Dutch Review of Church History, Volume 85: The Formation of Clerical and Confessional Identities in Early Modern Europe

 
 
Brill (Verlag)
  • erschienen am 15. November 2005
 
  • Buch
  • |
  • Hardcover
  • |
  • 572 Seiten
978-90-04-14909-0 (ISBN)
 
This rich volume by an interdisciplinary group of American and European scholars offers an innovative portrait of the complex formation of clerical and confessional identities within the context of the radically changed religious and political situations in sixteenth- and seventeenth-century Europe.
  • Englisch
  • Leiden
  • |
  • Niederlande
  • Für Beruf und Forschung
  • laminiert
  • Höhe: 244 mm
  • |
  • Breite: 168 mm
  • |
  • Dicke: 41 mm
  • 1157 gr
978-90-04-14909-0 (9789004149090)
9004149090 (9004149090)
weitere Ausgaben werden ermittelt
Wim Janse, Ph.D. (1994) in Church History, Theological University Apeldoorn, is Extraordinary Professor of the History of the Reformation at the Vrije Universiteit Amsterdam, Assistant Professor of the History of Christianity at Leiden University, and Executive Editor of the Dutch Review of Church History and Brill's Series in Church History. Barbara Pitkin, Ph.D. (1994) in Theology, University of Chicago, is Acting Assistant Professor of Religious Studies at Stanford University.
Introduction Part I. EDUCATION AND THEOLOGICAL TRAINING Humanitas as Discriminating Factor in the Educational Writings of Erasmus and Luther, Riemer A. Faber Reformed Education in Early Modern Europe: A Survey, Stefan Ehrenpreis The Reformed Church and Education during the Golden Age of the Dutch Republic, Leendert F. Groenendijk Anmerkungen zur Theologenausbildung in Herborn, Andreas Muhling Grenzenlos reformiert: Theologie am Bremer Gymnasium Illustre (1528-1812) , Wim Janse Theological Education at the Dutch Universities in the Seventeenth Century: Four Professors on their Ideal of the Curriculum, F.G.M. Broeyer Preaching Practice: Reformed Students' Sermons, Karin Maag Part II. INTERPRETATION OF SCRIPTURE AND CONFESSIONAL PREACHING The Moribund Moralist: Ethical Lessons in Calvin's Commentary on Joshua, Raymond A. Blacketer Luther, Bucer, and Calvin on Psalms 8 and 16: Confessional Formation and the Question of Jewish Exegesis, G. Sujin Pak The Spiritual Gospel? Christ and Human Nature in Calvin's Commentary on John, Barbara Pitkin "Justified Without the Works of the Law": Casiodoro de Reina on Romans 3,28, Rady Roldan-Figueroa Competing Clerical Efforts to Secure Lay Support in the Flacian Controversy over Original Sin, Robert J. Christman Preaching Calvinism in Lutheran Danzig: Jacob Fabritius on the Pastoral Office, Sven Tode Preaching Scripture under Pressure in Tridentine Italy: A Case Study of Gabriele Fiamma, Emily Michelson Francois de Sales and Catholic Reform in Seventeenth-Century France, Jason Sager Part III. CONSTRUCTION OF CLERICAL AND COMMUNAL IDENTITIES Trickle Down Spirituality? Dilemmas of the Elizabethan Jesuit Mission, Robert E. Scully Between the Sacraments and Treason: Aspects of the Political Thought of the English Recusants in the First Decade of Elizabeth I's Reign, Gary W. Jenkins Advice Manuals and the Formation of English Protestant and Catholic Clerical Identities, 1560-1660, Ellen A. Macek "A Priest Who Appears Good": Manuals of Confession and the Construction of Clerical Identity in Early Modern Spain, Patrick J. O'Banion "The Care of Souls is a Very Grave Burden for [the Pastor]": Professionalization of Clergy in Early Modern Florence, Lucca, and Arezzo, Kathleen M. Comerford Professionalization and Clerical Identity: Notes on the Early Modern Catholic Priest, Wietse de Boer What's in a Name? Language, Image, and Urban Identity in Early Modern Perth, Margo Todd "Those Persistent Lutherans": The Survival of Wesel's Minority Lutheran Community, 1578-1612, David Fors Freeman "Anyone Who Can Read May Be a Preacher": Sixteenth-Century Roots of the Collegiants, Gerrit Voogt Index of Names Addresses of Contributors and Editors REVIEW SECTION Book Reviews, Index to the Reviews, Books Received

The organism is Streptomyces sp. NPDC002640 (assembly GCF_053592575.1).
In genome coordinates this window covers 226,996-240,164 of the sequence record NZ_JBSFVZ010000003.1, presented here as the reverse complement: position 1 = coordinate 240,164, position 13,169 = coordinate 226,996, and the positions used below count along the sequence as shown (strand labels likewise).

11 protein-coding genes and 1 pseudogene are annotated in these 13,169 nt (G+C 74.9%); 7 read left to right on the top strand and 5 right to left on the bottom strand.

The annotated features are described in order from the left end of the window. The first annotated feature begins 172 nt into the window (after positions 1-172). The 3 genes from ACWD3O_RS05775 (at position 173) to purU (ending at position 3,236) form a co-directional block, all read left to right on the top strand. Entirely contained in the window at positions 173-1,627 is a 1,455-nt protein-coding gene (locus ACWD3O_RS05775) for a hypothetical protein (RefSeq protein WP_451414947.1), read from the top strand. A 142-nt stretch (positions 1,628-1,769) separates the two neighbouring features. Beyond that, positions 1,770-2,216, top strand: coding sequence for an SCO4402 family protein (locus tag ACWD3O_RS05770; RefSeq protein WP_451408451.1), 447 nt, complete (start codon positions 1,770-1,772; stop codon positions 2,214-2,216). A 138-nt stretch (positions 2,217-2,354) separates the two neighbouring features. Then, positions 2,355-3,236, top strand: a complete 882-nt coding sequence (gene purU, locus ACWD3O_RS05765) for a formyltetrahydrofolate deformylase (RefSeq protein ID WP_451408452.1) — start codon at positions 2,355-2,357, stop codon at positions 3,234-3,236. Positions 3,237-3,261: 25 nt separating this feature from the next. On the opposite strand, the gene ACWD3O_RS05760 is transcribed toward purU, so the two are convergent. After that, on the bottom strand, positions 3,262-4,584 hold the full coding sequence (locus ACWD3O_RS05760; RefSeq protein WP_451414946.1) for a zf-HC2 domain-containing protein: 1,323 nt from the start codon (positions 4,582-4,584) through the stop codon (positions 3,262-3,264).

The 24 essays in this volume explore the formation of clerical and confessional identities in early modern Europe from three angles. The first part of the book focuses on education and theological training, the second on the interpretation of Scripture and preaching, and the third on the construction of clerical and communal expectations and self understandings. The interdisciplinary discussion intersects with the confessionalization debate and proceeds from comparative perspectives, confessionally, geographically, and dimensionally, local and (inter)national. What is especially innovative is the rich portrait of the complexities of identities and the sources used to determine them. An extensive introduction offers a detailed, systematic overview and lays the foundation for discussions of the volume's refreshing findings. A book review section is annexed.

Contributors include: Raymond A. Blacketer, Wietse de Boer, F.G.M. Broeyer, Robert J. Christman, Kathleen M. Comerford, Stefan Ehrenpreis, Riemer A. Faber, David Fors Freeman, Leendert F. Groenendijk, Wim Janse, Gary W. Jenkins, Karin Maag, Ellen A. Macek, Emily Michelson, Andreas Mühling, Patrick J. O'Banion, G. Sujin Pak, Barbara Pitkin, Rady Roldán-Figueroa, Jason Sager, Robert E. Scully, SJ, Margo Todd, Sven Tode, and Gerrit Voogt.

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